Fandom Flames: Soing on Harry Potter

See. Harry potter Creator Jk rowling is sort of, well, evil. Maybe she always has been, and as kids we just didn’t get certain things in the books, like Gringotts’ anti-Semitic portrayals of Goblins, or the bizarre AIDS metaphor involving Remus, and the even stranger comparison of slavery with the House Elves. But as adults we can see how transphobic she is on top of all of that. It begs the question of why anyone would so blatantly destroy their perfectly acceptable legacy as a children’s author who made, and still does, a lot of money. But then again, fame is a hell of a drug.

I heard about it for the first time Harry potter back when the first movie came out in 2001, because my cousin was obsessed with the series. They still are, to this day. My parents, conservative Christians, who trembled at any sign of witchcraft around their children, expressly ban books and movies in their homes. And despite my pleas, every time we went to the library, at least once a week, to check the books, they stayed true. I watched from afar. I knew most of the spoilers by the time I finally read them in 2011, just before going to college. I thought my parents couldn’t stop me; I was almost an adult, almost out of the house, and I was right. I devoured these increasingly voluminous tomes in about two weeks. I liked them.

I went to the midnight premiere – remember those – of Harry Potter and the Deathly Hallows Part 2, with an audience full of fellow Potterheads, and we clapped and cried together. It was a truly magical night. I disguised myself as a Ravenclaw, which I thought was my home at the time due to Cousin influence, but I’ve since discovered that I’m a hat stand between all the houses except Hufflepuff. Can you say that I am not generous enough to be one of them? However, I now take about as much inventory in Hogwarts houses as I do astrology i.e. I think Hogwarts houses are nonsense.

At my first wizarding ball, an annual cheesy dance hosted by my college RPG club, I dressed up as a Ravenclaw again and even had my own handcrafted wand, which was created by the Wiccan club. on the campus. Yes, we had one. My university was an entirely different world from the one I grew up in, and I appreciate it for that. I also remember eagerly trying to get into Pottermore in 2012.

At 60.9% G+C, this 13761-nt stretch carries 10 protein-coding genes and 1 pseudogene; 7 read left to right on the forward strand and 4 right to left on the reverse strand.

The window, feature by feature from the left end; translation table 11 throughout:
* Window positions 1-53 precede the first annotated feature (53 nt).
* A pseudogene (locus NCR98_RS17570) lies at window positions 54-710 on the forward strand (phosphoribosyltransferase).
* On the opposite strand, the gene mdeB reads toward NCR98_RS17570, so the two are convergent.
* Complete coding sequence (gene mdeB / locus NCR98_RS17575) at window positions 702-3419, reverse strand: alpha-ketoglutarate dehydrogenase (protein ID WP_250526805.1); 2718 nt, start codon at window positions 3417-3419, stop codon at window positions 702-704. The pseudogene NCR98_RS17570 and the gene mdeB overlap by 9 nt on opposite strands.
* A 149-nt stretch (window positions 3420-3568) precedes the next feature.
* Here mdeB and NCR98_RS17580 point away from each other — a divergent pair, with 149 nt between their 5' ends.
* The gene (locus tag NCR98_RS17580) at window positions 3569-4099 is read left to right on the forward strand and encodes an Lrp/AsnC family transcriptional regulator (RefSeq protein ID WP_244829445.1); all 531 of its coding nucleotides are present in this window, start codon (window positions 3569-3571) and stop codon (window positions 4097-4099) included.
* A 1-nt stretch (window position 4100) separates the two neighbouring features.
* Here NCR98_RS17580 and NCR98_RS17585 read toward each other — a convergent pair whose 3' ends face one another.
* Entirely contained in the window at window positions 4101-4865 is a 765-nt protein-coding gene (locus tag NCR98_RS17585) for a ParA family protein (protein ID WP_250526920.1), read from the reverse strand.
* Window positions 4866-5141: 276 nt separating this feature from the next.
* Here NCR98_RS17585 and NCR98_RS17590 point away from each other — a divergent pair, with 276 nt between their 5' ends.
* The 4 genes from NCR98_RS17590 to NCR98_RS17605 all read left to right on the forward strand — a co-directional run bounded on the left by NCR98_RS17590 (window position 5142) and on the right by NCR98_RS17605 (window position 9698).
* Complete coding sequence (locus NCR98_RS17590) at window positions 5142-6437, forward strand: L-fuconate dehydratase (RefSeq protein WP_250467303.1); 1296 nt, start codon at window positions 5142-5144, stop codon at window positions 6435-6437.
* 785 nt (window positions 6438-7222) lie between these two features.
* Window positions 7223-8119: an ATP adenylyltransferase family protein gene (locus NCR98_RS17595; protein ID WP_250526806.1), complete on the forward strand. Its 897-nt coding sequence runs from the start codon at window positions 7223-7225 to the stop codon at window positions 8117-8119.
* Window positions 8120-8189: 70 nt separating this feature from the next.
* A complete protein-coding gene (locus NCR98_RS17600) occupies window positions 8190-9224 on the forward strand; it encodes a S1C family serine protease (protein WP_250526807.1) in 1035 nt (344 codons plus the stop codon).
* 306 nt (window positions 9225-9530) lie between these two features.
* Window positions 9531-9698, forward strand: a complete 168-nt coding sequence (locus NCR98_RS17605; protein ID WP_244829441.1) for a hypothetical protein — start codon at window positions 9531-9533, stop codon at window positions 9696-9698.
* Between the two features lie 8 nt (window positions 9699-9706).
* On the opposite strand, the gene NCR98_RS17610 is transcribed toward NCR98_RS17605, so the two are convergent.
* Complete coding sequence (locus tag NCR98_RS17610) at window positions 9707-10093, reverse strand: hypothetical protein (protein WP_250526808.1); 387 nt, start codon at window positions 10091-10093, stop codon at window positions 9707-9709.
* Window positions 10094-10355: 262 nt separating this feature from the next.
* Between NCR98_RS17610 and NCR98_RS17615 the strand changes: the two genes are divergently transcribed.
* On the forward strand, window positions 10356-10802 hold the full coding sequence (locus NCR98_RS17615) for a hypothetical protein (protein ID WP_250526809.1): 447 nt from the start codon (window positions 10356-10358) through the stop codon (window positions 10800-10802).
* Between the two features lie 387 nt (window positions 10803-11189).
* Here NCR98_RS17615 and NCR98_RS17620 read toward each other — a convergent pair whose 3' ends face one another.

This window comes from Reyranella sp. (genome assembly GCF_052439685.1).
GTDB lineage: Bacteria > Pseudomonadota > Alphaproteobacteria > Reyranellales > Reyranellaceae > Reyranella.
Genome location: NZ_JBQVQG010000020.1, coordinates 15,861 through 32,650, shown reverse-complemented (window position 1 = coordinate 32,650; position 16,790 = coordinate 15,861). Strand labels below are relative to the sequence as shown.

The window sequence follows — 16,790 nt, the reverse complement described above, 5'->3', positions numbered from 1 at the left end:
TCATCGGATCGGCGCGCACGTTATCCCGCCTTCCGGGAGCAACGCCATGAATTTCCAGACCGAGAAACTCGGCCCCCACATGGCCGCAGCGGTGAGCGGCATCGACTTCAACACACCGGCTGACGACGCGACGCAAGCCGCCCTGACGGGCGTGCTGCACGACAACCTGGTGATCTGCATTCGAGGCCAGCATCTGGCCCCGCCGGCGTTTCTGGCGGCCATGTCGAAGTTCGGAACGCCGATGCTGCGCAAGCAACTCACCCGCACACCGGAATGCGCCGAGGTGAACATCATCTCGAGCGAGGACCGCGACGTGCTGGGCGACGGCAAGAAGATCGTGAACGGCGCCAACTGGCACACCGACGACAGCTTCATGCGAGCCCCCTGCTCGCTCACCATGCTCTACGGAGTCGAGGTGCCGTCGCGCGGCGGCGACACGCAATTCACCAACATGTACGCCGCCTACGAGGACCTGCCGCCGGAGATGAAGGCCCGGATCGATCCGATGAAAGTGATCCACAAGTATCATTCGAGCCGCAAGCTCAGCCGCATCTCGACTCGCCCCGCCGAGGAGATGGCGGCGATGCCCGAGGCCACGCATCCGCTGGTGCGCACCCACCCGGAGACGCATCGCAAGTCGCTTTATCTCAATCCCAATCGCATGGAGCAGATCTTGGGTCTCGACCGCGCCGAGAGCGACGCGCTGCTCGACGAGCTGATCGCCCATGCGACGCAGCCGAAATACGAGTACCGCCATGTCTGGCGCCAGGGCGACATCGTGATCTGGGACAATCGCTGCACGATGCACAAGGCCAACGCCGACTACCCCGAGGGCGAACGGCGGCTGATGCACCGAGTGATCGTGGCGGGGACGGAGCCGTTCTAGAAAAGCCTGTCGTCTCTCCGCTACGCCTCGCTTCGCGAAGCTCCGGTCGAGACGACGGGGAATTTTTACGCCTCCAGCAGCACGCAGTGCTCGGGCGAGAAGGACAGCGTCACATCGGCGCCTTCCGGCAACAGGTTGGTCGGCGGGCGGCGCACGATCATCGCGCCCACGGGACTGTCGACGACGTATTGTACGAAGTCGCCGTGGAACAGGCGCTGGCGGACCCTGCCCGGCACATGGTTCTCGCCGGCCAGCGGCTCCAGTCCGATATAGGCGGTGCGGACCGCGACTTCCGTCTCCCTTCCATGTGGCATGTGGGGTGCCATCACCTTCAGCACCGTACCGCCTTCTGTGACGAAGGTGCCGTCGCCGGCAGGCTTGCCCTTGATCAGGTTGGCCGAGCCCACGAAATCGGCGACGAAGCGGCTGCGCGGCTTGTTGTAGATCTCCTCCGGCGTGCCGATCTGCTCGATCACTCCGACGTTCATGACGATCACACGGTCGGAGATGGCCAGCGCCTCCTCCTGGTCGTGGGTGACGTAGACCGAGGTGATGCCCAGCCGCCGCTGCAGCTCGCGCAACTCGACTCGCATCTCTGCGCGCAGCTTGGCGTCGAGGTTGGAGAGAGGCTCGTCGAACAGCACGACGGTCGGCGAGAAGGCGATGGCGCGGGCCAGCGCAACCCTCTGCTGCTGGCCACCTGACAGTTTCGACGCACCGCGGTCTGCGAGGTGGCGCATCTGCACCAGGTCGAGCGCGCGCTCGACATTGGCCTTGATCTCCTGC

Now years later I don’t really care Harry potter more. I haven’t seen any of the Fantastic beasts movies. Although having had the opportunity to see the Cursed child playing when I lived in New York, I never did. I’ve entered the lottery a few times, but it wasn’t a really sincere effort, and mostly I wanted to see the disastrous-sounding writing for myself. Truth be told, the beginning of Rowling’s Potter expansion-verse made me sour on the whole. Harry Potter and the Cursed Child looked silly, the Fantastic beasts the series seemed boring, the appeal of Hogwarts was quickly passing… but when she basically “came out” as a transphobe, I first tried to think of Harry potter like entirely separate from her, but you can’t really do that. Rowling is Harry potter; Harry potter is Rowling.

As someone who has struggled with my sexuality and gender identity since I was a teenager, I find Rowling’s words obnoxious, her later writing even more so. She has a powerful knack for convincing language, although her prose hasn’t always been the greatest. Corn Something attracted so many people to Harry potter, and I would say that was how persuasive she was in writing the books that it was a good universe, a good fight, with good characters, even when they weren’t that good.

Back to Hogwarts is probably something I’ll never watch. It’s partly because I don’t care anymore, and partly because I can’t in good conscience support her. I like the actors who, to me, kept the film series together, but they all do perfectly well, according to the sounds. We didn’t need Back to Hogwarts. We didn’t need everything that came after the last book and the last movie. And we certainly didn’t need Rowling’s vomit of bile and hate. But even though I seem to completely reject my entire experience with the show, I actually am not. I regret it, actually. I don’t think anyone in the fandom wanted it to be that way, and although some may live in a world where Rowling doesn’t exist, and Harry potter does not have an author, as a writer myself, I cannot.

I leave you with a piece of the Harry potter and the sorcerer’s stone soundtrack that still makes me cry, because there was something heartbreaking about it then, and something even more heartbreaking now: “Leaving Hogwarts”.

About Johanna Gooding

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